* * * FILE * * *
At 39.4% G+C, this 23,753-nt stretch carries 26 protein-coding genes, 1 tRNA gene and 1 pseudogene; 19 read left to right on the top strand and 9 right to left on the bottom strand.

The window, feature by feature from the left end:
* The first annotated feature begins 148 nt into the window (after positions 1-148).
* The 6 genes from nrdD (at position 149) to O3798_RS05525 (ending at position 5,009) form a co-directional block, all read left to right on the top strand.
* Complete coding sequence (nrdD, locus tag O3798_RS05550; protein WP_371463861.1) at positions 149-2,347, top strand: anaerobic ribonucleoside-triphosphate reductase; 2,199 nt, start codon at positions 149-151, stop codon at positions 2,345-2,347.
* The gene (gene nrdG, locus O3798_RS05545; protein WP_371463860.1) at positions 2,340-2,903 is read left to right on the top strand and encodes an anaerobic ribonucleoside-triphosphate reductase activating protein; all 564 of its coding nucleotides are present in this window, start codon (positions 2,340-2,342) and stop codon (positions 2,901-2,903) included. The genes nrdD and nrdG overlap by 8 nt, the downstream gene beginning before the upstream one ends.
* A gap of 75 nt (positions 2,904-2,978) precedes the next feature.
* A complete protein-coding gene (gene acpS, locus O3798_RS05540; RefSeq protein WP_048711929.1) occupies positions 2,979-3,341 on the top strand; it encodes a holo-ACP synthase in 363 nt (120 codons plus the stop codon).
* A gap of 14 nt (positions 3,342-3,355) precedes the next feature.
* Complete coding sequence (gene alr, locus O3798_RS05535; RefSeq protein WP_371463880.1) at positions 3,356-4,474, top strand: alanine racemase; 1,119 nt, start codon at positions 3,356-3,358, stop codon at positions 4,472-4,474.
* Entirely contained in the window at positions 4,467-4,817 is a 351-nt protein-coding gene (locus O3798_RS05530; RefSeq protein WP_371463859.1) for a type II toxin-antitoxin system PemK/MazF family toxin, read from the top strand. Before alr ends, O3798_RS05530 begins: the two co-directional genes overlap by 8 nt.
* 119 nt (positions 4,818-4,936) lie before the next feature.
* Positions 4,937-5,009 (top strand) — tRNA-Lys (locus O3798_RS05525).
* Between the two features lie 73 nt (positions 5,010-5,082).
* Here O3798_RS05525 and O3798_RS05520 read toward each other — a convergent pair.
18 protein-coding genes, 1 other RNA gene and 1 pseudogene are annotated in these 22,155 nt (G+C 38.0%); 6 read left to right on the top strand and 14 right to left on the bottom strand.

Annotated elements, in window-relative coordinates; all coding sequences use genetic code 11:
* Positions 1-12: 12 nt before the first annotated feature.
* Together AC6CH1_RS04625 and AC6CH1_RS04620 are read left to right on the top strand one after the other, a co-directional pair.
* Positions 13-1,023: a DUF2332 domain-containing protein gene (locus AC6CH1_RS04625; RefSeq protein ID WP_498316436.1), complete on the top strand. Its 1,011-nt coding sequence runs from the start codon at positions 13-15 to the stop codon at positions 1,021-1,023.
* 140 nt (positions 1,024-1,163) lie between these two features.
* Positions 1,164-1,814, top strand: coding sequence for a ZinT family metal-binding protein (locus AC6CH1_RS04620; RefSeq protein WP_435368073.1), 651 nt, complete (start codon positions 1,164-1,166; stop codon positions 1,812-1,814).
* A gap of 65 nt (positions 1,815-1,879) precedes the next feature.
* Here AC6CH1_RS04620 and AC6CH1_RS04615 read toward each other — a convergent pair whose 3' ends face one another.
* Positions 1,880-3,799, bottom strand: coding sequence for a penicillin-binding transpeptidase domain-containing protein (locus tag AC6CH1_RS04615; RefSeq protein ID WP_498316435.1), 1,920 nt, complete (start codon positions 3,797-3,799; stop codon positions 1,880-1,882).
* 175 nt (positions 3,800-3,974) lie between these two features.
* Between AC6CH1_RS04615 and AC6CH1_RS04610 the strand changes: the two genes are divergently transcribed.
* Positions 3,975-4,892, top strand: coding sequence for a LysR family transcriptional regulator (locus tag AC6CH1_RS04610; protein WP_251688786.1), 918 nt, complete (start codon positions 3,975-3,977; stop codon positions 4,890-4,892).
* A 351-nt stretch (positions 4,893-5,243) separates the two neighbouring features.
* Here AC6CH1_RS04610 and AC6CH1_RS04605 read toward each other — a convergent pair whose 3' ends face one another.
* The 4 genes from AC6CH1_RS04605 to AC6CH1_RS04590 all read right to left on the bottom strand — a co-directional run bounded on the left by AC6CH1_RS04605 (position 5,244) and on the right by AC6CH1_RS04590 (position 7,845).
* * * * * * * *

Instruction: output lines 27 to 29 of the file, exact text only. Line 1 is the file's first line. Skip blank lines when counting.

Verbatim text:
* Between AC6CH1_RS04615 and AC6CH1_RS04610 the strand changes: the two genes are divergently transcribed.
* Positions 3,975-4,892, top strand: coding sequence for a LysR family transcriptional regulator (locus tag AC6CH1_RS04610; protein WP_251688786.1), 918 nt, complete (start codon positions 3,975-3,977; stop codon positions 4,890-4,892).
* A 351-nt stretch (positions 4,893-5,243) separates the two neighbouring features.